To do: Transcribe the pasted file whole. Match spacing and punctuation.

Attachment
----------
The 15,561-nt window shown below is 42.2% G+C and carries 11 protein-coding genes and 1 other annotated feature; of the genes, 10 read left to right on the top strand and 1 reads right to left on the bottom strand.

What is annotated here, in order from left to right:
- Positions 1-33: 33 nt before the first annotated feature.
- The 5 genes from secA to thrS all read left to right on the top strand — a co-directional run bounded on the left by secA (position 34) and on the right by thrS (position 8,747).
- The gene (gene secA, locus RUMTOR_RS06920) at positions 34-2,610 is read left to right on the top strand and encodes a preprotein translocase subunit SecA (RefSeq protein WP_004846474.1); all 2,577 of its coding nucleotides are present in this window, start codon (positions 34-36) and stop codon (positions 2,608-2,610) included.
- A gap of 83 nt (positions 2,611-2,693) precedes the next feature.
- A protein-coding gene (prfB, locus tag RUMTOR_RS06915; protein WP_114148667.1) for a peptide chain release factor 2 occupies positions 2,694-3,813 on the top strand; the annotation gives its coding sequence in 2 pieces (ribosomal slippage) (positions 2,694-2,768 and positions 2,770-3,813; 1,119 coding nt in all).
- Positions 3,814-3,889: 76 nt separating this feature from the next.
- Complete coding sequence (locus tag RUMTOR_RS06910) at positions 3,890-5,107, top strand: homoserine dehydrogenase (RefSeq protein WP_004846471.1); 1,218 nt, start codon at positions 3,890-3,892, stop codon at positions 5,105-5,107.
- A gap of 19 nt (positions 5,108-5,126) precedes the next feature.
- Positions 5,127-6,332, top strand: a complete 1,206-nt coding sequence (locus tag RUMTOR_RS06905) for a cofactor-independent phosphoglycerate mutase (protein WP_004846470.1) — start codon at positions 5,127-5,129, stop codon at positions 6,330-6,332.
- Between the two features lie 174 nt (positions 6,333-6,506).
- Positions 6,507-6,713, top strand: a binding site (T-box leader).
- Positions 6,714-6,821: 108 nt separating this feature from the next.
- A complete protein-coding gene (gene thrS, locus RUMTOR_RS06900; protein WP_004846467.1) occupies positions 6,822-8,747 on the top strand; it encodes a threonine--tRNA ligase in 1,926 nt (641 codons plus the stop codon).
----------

The 15,561-nt window shown below is 42.2% G+C and carries 11 protein-coding genes and 1 other annotated feature; of the genes, 10 read left to right on the top strand and 1 reads right to left on the bottom strand.

What is annotated here, in order from left to right:
- Positions 1-33: 33 nt before the first annotated feature.
- The 5 genes from secA to thrS all read left to right on the top strand — a co-directional run bounded on the left by secA (position 34) and on the right by thrS (position 8,747).
- The gene (gene secA, locus RUMTOR_RS06920) at positions 34-2,610 is read left to right on the top strand and encodes a preprotein translocase subunit SecA (RefSeq protein WP_004846474.1); all 2,577 of its coding nucleotides are present in this window, start codon (positions 34-36) and stop codon (positions 2,608-2,610) included.
- A gap of 83 nt (positions 2,611-2,693) precedes the next feature.
- A protein-coding gene (prfB, locus tag RUMTOR_RS06915; protein WP_114148667.1) for a peptide chain release factor 2 occupies positions 2,694-3,813 on the top strand; the annotation gives its coding sequence in 2 pieces (ribosomal slippage) (positions 2,694-2,768 and positions 2,770-3,813; 1,119 coding nt in all).
- Positions 3,814-3,889: 76 nt separating this feature from the next.
- Complete coding sequence (locus tag RUMTOR_RS06910) at positions 3,890-5,107, top strand: homoserine dehydrogenase (RefSeq protein WP_004846471.1); 1,218 nt, start codon at positions 3,890-3,892, stop codon at positions 5,105-5,107.
- A gap of 19 nt (positions 5,108-5,126) precedes the next feature.
- Positions 5,127-6,332, top strand: a complete 1,206-nt coding sequence (locus tag RUMTOR_RS06905) for a cofactor-independent phosphoglycerate mutase (protein WP_004846470.1) — start codon at positions 5,127-5,129, stop codon at positions 6,330-6,332.
- Between the two features lie 174 nt (positions 6,333-6,506).
- Positions 6,507-6,713, top strand: a binding site (T-box leader).
- Positions 6,714-6,821: 108 nt separating this feature from the next.
- A complete protein-coding gene (gene thrS, locus RUMTOR_RS06900; protein WP_004846467.1) occupies positions 6,822-8,747 on the top strand; it encodes a threonine--tRNA ligase in 1,926 nt (641 codons plus the stop codon).